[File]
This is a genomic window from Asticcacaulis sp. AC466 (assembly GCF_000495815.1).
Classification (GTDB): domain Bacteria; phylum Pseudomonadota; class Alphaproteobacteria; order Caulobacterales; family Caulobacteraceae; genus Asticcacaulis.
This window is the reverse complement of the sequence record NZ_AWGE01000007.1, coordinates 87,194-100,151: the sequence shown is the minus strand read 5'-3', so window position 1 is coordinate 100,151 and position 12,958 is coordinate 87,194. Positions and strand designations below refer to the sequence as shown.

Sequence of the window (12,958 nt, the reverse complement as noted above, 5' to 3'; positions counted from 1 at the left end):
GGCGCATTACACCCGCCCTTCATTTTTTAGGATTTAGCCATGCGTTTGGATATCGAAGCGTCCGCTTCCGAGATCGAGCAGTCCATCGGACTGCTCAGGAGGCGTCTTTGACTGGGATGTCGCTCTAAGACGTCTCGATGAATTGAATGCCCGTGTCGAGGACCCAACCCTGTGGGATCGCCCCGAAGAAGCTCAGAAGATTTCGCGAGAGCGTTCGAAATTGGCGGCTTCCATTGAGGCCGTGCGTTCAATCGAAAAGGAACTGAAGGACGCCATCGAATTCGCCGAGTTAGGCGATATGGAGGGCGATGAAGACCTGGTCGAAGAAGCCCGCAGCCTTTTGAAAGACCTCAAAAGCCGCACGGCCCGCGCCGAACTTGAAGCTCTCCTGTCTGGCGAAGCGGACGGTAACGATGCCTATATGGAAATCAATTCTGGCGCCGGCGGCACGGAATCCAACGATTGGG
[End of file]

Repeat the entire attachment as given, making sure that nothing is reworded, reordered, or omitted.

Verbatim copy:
This is a genomic window from Asticcacaulis sp. AC466 (assembly GCF_000495815.1).
Classification (GTDB): domain Bacteria; phylum Pseudomonadota; class Alphaproteobacteria; order Caulobacterales; family Caulobacteraceae; genus Asticcacaulis.
This window is the reverse complement of the sequence record NZ_AWGE01000007.1, coordinates 87,194-100,151: the sequence shown is the minus strand read 5'-3', so window position 1 is coordinate 100,151 and position 12,958 is coordinate 87,194. Positions and strand designations below refer to the sequence as shown.

Sequence of the window (12,958 nt, the reverse complement as noted above, 5' to 3'; positions counted from 1 at the left end):
GGCGCATTACACCCGCCCTTCATTTTTTAGGATTTAGCCATGCGTTTGGATATCGAAGCGTCCGCTTCCGAGATCGAGCAGTCCATCGGACTGCTCAGGAGGCGTCTTTGACTGGGATGTCGCTCTAAGACGTCTCGATGAATTGAATGCCCGTGTCGAGGACCCAACCCTGTGGGATCGCCCCGAAGAAGCTCAGAAGATTTCGCGAGAGCGTTCGAAATTGGCGGCTTCCATTGAGGCCGTGCGTTCAATCGAAAAGGAACTGAAGGACGCCATCGAATTCGCCGAGTTAGGCGATATGGAGGGCGATGAAGACCTGGTCGAAGAAGCCCGCAGCCTTTTGAAAGACCTCAAAAGCCGCACGGCCCGCGCCGAACTTGAAGCTCTCCTGTCTGGCGAAGCGGACGGTAACGATGCCTATATGGAAATCAATTCTGGCGCCGGCGGCACGGAATCCAACGATTGGG